Hong Kong police have made three new arrests in the alleged fraud case linked to crypto exchange platform JPEX, as the number of reported victims rose to 2,407 with losses totalling almost HK$1.5 billion.
A total of 15 people have been arrested so far in connection with the JPEX “fraud” scandal, police said in a statement on Wednesday evening. The force received reports from 2,407 people who said they were victims in the case that saw losses totalling HK$1.499 billion.
“The investigation of the case is still ongoing, and the police do not rule out that more individuals may be arrested,” a Chinese-language press release from the police read.
The first round of arrests took place around two weeks ago when police detained four men and four women – aged between 22 and 52 – on suspicion of conspiracy to defraud. Among the arrestees who were released on bail without charge were social media influencers Joseph Lam and Chan Yee.
The arrested individuals were said to have used false advertising and unlawful means to lure victims to open accounts and make investments on JPEX. The crypto platform then subsequently imposed restrictions on withdrawal limits and raised the handling fee for withdrawal significantly, leaving customers unable to withdraw their virtual assets, police alleged.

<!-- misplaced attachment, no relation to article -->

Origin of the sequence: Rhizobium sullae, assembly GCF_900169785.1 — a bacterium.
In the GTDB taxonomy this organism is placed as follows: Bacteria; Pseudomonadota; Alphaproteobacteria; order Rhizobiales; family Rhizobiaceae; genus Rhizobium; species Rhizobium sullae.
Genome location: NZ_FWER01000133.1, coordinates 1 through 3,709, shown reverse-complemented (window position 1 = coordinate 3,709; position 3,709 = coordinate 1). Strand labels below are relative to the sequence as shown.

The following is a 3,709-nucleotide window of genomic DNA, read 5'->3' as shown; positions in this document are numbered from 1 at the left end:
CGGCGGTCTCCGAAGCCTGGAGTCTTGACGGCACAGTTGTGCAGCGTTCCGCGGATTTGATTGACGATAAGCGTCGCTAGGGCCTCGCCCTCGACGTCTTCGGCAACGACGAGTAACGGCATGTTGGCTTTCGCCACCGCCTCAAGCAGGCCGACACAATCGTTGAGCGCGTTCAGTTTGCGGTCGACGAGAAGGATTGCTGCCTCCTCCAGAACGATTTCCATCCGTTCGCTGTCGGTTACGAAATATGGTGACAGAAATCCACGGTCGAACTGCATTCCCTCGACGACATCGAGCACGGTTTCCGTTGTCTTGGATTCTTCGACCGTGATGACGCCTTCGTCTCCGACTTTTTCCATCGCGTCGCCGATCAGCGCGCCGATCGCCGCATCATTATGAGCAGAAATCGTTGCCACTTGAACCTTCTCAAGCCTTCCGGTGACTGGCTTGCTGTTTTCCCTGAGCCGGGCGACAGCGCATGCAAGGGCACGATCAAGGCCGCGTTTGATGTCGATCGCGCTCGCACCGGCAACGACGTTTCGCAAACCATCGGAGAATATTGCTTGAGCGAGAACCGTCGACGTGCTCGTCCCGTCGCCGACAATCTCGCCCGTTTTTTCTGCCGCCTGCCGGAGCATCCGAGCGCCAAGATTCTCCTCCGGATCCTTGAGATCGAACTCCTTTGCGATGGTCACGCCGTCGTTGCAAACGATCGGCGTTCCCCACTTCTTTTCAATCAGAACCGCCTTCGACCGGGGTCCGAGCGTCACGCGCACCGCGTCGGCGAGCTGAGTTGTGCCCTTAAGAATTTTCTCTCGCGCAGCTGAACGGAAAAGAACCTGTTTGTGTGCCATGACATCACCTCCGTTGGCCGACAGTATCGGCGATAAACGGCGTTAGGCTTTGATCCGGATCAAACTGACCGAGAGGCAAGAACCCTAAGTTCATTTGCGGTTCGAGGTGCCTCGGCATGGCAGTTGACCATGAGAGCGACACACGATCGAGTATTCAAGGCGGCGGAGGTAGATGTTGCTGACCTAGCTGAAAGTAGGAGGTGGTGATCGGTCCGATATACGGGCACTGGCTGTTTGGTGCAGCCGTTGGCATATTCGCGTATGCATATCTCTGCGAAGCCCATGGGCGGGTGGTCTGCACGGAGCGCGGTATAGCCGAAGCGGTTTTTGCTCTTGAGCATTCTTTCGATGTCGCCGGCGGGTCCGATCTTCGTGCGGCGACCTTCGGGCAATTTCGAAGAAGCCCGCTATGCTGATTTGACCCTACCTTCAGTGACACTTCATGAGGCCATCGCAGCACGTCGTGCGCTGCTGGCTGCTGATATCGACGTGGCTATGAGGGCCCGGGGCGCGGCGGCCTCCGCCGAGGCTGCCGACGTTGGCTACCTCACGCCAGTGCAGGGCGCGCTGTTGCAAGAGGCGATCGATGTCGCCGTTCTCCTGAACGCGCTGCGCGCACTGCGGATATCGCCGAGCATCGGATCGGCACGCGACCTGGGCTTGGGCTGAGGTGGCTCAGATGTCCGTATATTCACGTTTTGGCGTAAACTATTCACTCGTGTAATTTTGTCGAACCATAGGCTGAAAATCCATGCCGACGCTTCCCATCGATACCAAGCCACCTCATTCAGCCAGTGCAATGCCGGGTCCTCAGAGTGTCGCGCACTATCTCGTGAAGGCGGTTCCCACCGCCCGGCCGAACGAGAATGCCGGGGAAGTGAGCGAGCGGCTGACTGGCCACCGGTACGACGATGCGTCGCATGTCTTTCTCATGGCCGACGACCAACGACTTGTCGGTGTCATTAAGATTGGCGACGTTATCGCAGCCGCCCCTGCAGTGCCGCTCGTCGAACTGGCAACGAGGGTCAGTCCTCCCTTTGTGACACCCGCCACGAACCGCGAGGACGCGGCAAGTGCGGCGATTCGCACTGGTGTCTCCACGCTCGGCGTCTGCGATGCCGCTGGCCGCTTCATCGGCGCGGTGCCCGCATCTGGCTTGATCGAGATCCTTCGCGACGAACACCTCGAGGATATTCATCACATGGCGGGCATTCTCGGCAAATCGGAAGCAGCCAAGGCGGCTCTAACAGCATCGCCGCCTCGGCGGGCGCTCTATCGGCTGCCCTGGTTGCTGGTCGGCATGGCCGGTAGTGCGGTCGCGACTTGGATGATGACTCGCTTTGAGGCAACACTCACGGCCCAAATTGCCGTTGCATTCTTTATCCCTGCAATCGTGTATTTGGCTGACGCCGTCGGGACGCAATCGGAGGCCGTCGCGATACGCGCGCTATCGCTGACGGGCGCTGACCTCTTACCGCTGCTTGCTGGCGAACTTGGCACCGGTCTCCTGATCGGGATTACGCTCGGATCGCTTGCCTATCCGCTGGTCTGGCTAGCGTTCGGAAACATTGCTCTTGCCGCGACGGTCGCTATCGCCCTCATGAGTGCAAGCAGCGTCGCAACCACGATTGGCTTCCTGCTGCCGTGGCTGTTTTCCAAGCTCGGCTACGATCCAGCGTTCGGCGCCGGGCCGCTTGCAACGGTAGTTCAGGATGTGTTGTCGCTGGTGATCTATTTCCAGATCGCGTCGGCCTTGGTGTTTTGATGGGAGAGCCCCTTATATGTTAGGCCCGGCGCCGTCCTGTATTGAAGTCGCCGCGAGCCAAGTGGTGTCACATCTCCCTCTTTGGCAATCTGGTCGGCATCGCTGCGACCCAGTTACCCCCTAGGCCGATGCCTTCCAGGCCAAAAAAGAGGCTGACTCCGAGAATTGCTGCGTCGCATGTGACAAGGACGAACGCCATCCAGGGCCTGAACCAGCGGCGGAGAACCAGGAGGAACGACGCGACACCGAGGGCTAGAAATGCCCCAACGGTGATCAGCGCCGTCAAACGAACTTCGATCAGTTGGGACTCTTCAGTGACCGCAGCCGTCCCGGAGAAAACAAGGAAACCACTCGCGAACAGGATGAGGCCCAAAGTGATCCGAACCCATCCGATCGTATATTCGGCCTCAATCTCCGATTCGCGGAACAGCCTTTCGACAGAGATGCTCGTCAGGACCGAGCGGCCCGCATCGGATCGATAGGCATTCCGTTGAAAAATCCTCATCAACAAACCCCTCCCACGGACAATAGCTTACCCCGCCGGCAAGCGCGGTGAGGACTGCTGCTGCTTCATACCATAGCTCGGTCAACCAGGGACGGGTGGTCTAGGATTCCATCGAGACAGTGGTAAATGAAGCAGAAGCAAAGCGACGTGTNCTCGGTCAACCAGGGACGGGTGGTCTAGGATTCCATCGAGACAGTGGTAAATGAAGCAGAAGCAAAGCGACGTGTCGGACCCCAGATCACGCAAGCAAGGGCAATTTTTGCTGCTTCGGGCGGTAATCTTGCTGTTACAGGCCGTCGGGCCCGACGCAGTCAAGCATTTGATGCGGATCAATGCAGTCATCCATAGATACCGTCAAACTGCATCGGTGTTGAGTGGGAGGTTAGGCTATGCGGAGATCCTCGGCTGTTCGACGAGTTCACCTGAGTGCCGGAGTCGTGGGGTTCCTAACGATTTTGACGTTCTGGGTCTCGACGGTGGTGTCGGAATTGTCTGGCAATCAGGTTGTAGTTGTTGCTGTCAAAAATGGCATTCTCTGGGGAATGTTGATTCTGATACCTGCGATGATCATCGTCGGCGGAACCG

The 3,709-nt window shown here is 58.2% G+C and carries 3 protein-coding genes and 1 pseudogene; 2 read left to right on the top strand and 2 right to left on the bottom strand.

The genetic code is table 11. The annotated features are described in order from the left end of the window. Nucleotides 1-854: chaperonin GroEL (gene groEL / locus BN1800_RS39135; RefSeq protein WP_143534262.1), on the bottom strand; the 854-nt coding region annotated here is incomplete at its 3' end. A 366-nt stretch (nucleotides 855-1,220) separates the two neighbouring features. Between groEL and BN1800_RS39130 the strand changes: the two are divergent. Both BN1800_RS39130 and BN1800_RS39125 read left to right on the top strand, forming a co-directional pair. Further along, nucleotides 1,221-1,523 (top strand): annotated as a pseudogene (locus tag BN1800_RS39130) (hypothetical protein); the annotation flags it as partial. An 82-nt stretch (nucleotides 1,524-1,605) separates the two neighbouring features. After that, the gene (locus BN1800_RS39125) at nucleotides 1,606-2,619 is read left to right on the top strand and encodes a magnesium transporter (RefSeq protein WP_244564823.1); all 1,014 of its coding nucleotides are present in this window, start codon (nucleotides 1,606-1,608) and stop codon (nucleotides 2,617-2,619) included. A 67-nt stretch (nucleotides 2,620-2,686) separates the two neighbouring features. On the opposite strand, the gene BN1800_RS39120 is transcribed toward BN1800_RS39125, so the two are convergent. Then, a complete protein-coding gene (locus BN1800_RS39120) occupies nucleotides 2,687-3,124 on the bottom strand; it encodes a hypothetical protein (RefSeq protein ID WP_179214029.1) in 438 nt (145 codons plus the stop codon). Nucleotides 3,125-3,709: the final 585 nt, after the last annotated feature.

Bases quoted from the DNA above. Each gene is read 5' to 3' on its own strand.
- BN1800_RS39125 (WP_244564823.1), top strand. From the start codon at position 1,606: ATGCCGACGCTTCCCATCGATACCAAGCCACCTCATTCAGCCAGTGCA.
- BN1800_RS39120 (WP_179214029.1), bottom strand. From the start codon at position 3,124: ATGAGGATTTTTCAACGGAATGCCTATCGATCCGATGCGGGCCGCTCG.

Lam, an insurance agent and former barrister, told the press last Friday that he had closed his company and terminated the rental contract for his office. But he did not disclose any details about the JPEX investigation.
The influencer, who ran an over-the-counter crypto exchange store in the city, said on social media in July that he had applied to join JPEX as a partner. Investigations by local newspaper Ming Pao revealed that Lam had spoken at talks on crypto currency investment in July, during which he promoted the unlicensed platform and urged people to invest through it.
Police detained more people following the initial arrests, but did not specify whether they were also suspected of conspiracy to defraud, an offence punishable by up to 14 years of imprisonment.
On Wednesday, Secretary for Security Chris Tang said police were actively investigating the JPEX case and working closely with the Securities and Futures Commission. The financial watchdog said on Monday that it would reveal the names of cryptocurrency exchanges that have applied for trading licences, after it faced criticism from the industry and lawmakers over its handling of the alleged large-scale fraud case.
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